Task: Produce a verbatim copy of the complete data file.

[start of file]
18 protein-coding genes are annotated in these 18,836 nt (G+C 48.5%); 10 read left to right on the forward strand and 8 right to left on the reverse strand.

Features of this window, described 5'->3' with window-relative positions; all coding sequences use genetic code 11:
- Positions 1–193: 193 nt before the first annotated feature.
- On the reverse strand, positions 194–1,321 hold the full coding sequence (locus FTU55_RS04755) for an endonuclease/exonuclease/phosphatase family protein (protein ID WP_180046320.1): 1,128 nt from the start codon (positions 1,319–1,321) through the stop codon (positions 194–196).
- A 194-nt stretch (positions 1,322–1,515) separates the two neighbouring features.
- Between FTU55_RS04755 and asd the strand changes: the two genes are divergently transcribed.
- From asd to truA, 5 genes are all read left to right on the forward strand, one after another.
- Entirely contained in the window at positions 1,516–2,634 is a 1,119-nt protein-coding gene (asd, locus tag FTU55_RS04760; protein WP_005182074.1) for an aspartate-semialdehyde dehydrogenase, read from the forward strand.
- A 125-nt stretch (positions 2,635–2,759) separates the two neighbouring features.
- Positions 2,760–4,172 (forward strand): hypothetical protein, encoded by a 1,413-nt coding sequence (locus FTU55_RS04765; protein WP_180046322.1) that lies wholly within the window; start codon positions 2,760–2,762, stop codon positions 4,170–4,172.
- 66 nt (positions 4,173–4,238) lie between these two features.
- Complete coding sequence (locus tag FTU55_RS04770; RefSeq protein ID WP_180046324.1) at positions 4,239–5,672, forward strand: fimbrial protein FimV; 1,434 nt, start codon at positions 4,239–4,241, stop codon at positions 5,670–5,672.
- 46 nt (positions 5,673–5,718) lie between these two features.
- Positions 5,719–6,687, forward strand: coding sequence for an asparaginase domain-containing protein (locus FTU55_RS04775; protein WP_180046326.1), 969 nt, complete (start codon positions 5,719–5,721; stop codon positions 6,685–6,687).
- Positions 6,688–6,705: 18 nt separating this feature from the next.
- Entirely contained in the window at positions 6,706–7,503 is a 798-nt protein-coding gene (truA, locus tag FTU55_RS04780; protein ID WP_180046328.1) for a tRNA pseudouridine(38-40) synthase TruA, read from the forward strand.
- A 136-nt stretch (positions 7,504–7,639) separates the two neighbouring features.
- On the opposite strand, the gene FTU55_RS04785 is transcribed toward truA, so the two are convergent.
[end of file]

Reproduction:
18 protein-coding genes are annotated in these 18,836 nt (G+C 48.5%); 10 read left to right on the forward strand and 8 right to left on the reverse strand.

Features of this window, described 5'->3' with window-relative positions; all coding sequences use genetic code 11:
- Positions 1–193: 193 nt before the first annotated feature.
- On the reverse strand, positions 194–1,321 hold the full coding sequence (locus FTU55_RS04755) for an endonuclease/exonuclease/phosphatase family protein (protein ID WP_180046320.1): 1,128 nt from the start codon (positions 1,319–1,321) through the stop codon (positions 194–196).
- A 194-nt stretch (positions 1,322–1,515) separates the two neighbouring features.
- Between FTU55_RS04755 and asd the strand changes: the two genes are divergently transcribed.
- From asd to truA, 5 genes are all read left to right on the forward strand, one after another.
- Entirely contained in the window at positions 1,516–2,634 is a 1,119-nt protein-coding gene (asd, locus tag FTU55_RS04760; protein WP_005182074.1) for an aspartate-semialdehyde dehydrogenase, read from the forward strand.
- A 125-nt stretch (positions 2,635–2,759) separates the two neighbouring features.
- Positions 2,760–4,172 (forward strand): hypothetical protein, encoded by a 1,413-nt coding sequence (locus FTU55_RS04765; protein WP_180046322.1) that lies wholly within the window; start codon positions 2,760–2,762, stop codon positions 4,170–4,172.
- 66 nt (positions 4,173–4,238) lie between these two features.
- Complete coding sequence (locus tag FTU55_RS04770; RefSeq protein ID WP_180046324.1) at positions 4,239–5,672, forward strand: fimbrial protein FimV; 1,434 nt, start codon at positions 4,239–4,241, stop codon at positions 5,670–5,672.
- 46 nt (positions 5,673–5,718) lie between these two features.
- Positions 5,719–6,687, forward strand: coding sequence for an asparaginase domain-containing protein (locus FTU55_RS04775; protein WP_180046326.1), 969 nt, complete (start codon positions 5,719–5,721; stop codon positions 6,685–6,687).
- Positions 6,688–6,705: 18 nt separating this feature from the next.
- Entirely contained in the window at positions 6,706–7,503 is a 798-nt protein-coding gene (truA, locus tag FTU55_RS04780; protein ID WP_180046328.1) for a tRNA pseudouridine(38-40) synthase TruA, read from the forward strand.
- A 136-nt stretch (positions 7,504–7,639) separates the two neighbouring features.
- On the opposite strand, the gene FTU55_RS04785 is transcribed toward truA, so the two are convergent.